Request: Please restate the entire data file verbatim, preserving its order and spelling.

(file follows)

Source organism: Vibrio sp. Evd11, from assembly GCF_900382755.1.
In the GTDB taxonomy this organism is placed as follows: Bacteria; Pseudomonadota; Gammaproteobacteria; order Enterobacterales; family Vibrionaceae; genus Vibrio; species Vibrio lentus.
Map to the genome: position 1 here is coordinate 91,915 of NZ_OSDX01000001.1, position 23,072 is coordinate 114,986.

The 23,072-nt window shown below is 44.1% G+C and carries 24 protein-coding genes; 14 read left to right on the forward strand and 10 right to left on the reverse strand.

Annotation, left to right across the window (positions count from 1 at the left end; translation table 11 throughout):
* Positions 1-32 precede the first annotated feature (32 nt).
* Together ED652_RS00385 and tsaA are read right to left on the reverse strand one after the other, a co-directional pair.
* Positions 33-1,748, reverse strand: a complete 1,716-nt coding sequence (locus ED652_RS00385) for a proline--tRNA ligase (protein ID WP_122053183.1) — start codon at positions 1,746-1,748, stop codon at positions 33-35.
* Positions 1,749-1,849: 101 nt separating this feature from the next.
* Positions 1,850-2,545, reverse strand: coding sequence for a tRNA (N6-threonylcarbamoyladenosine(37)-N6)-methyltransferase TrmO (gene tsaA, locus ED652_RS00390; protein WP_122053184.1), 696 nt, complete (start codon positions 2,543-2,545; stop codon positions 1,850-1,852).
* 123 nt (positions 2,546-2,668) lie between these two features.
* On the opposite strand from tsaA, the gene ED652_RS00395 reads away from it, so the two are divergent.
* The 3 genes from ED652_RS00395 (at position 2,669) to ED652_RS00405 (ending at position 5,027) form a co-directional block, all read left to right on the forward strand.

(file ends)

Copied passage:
Source organism: Vibrio sp. Evd11, from assembly GCF_900382755.1.
In the GTDB taxonomy this organism is placed as follows: Bacteria; Pseudomonadota; Gammaproteobacteria; order Enterobacterales; family Vibrionaceae; genus Vibrio; species Vibrio lentus.
Map to the genome: position 1 here is coordinate 91,915 of NZ_OSDX01000001.1, position 23,072 is coordinate 114,986.

The 23,072-nt window shown below is 44.1% G+C and carries 24 protein-coding genes; 14 read left to right on the forward strand and 10 right to left on the reverse strand.

Annotation, left to right across the window (positions count from 1 at the left end; translation table 11 throughout):
* Positions 1-32 precede the first annotated feature (32 nt).
* Together ED652_RS00385 and tsaA are read right to left on the reverse strand one after the other, a co-directional pair.
* Positions 33-1,748, reverse strand: a complete 1,716-nt coding sequence (locus ED652_RS00385) for a proline--tRNA ligase (protein ID WP_122053183.1) — start codon at positions 1,746-1,748, stop codon at positions 33-35.
* Positions 1,749-1,849: 101 nt separating this feature from the next.
* Positions 1,850-2,545, reverse strand: coding sequence for a tRNA (N6-threonylcarbamoyladenosine(37)-N6)-methyltransferase TrmO (gene tsaA, locus ED652_RS00390; protein WP_122053184.1), 696 nt, complete (start codon positions 2,543-2,545; stop codon positions 1,850-1,852).
* 123 nt (positions 2,546-2,668) lie between these two features.
* On the opposite strand from tsaA, the gene ED652_RS00395 reads away from it, so the two are divergent.
* The 3 genes from ED652_RS00395 (at position 2,669) to ED652_RS00405 (ending at position 5,027) form a co-directional block, all read left to right on the forward strand.